Monthly Archives: May 2012

Mumbai Diaries, Part 3: An Artist Profile of M.A. Jafar

by Erin Campbell

Kala Ghoda  is the centre for art in Mumbai. At the centre of Kala Ghoda is Jehangir Art Gallery, where artist M.A. Jafar sells his paintings on the sidewalk outside of this monumental building. He creates his paintings alongside palm-readers, rice-writers and a host of sketch artists who promise to draw your portrait in five minutes or less.

Photograph by Sharell Cook
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Beat Nation, Mastering Tradition with Urban Youth

by Janine C. Grant

"Indian" by Nicholas Galanin, Vancouver Art Gallery

The exhibition of Beat Nation begins even before you enter the Vancouver Art Gallery. Carved into the cement by the Hornby Street entrance, the stylized logo ‘Indians’ of the Cleveland Major League Baseball team physically imprints the sidewalk with new meaning.  Interweaving the history of Vancouver with contemporary re-appropriation, Nicholas Galanin’s piece sets the tone for the work found inside. In the past, the gallery building held the Land Title office of still un-ceded Coast Salish territory. The enlightening play between space, medium and meaning throughout the gallery presents re-interpretations of tradition and the lived experience of Aboriginal people today.

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The Business of Art in the Digital Age

by Liza Montgomery

sEdition Screen Grab
In his influential 1936 essay The Work of Art in the Age of Mechanical Reproduction, German cultural critic Walter Benjamin examined the effects of a changing technological environment on the status and function of art. While Benjamin’s predictions—that new reproductive technologies would diminish the symbolic and ritual authority of the “original” art object—have since been contested by art theorists, his work continues to highlight the need to attend to the relationship between changing technologies of representation and the value and function of art in a society.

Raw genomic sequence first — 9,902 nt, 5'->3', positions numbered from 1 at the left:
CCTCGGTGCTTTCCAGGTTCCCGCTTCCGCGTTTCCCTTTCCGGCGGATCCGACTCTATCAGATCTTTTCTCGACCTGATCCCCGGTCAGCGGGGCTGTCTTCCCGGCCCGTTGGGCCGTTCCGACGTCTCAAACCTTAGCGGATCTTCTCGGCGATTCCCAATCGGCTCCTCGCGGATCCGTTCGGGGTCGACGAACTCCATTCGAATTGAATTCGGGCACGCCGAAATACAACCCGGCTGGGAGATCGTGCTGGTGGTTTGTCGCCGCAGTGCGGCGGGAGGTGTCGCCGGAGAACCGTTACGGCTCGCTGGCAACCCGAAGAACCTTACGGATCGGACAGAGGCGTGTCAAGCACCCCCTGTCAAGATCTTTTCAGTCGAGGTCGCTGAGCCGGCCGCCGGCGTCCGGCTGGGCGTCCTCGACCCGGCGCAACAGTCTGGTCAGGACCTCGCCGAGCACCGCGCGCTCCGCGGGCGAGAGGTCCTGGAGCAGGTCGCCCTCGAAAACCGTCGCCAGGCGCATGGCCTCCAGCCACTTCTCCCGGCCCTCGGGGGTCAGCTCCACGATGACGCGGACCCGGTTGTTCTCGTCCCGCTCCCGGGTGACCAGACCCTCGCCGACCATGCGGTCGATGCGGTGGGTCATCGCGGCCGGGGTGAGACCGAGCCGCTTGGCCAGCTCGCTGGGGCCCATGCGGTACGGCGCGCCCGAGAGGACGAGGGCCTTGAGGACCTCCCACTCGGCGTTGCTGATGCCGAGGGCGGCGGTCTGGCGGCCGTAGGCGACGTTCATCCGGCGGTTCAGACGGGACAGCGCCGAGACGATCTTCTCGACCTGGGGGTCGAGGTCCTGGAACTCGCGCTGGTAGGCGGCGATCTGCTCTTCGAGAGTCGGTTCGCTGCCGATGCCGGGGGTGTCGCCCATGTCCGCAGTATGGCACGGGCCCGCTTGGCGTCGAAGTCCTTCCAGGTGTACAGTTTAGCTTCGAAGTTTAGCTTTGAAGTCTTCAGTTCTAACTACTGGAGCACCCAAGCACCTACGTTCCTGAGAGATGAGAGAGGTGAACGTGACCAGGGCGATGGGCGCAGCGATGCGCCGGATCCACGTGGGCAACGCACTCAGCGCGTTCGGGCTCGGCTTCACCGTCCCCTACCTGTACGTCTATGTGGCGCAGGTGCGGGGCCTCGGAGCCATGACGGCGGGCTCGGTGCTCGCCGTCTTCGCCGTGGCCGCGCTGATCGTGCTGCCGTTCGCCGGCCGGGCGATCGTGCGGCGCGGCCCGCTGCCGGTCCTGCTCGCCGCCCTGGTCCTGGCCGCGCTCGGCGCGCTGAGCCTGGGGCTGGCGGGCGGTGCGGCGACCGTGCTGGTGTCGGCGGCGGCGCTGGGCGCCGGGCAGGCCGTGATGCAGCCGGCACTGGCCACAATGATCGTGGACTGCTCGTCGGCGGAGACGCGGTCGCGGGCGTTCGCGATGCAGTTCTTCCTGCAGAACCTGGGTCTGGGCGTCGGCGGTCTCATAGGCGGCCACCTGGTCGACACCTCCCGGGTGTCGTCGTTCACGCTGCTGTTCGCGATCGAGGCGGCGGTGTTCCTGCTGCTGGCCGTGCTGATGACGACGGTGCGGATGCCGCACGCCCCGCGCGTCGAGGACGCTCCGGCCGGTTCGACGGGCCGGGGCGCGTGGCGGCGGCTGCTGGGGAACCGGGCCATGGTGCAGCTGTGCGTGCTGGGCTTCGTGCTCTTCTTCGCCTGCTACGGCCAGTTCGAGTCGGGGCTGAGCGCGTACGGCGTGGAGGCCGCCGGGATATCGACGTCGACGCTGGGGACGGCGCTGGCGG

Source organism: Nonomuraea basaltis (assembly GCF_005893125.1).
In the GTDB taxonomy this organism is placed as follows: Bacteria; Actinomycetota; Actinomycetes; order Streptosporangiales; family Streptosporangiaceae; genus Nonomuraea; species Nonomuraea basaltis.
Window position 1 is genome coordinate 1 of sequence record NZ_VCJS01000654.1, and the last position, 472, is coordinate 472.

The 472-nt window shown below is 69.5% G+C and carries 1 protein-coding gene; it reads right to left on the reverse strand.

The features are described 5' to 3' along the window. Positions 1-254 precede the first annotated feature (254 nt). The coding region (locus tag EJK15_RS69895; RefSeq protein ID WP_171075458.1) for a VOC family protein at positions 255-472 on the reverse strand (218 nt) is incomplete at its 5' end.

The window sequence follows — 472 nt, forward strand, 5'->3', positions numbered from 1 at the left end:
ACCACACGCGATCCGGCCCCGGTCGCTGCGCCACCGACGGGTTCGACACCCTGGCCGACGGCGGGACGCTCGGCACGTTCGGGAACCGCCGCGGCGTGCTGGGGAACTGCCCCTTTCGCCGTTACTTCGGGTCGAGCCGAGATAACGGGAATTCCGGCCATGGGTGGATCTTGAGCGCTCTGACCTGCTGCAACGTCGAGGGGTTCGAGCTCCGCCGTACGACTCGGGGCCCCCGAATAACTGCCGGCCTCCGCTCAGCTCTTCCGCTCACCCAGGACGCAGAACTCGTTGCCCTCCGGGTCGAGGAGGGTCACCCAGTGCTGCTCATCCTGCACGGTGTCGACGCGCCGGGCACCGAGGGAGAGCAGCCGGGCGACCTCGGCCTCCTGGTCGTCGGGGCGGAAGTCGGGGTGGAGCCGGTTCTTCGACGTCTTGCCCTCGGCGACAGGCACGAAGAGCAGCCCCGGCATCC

Seventy years later, the development of the internet along with a rapid succession of new digital technologies has ushered in a new technological era: a digital age in which the “original” has become conceptually indistinguishable from its copies. Characterizing this new culture, and reflective of the internet itself, is the increased accessibility and free flow of information and images that threaten capitalist notions of space, private property, and ownership.

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Camera Absentia: B/I

by Sean Michael Nelson

Roland Barthes, Camera Lucida

How does one express the grief over the loss of a loved one? Roland Barthes wrote several works in the wake of his mother’s death, among them Camera Lucida, a personal reflection on the essence of photography. In it, Barthes notes that the “photograph does not necessarily say what is no longer, but only and for certain what has been.” Ishiuchi Miyako’s (石内 都) photographic series Mother’s (2000 – 2005) is one instance where photographs say what-is-no-longer through what-has-been. Continue reading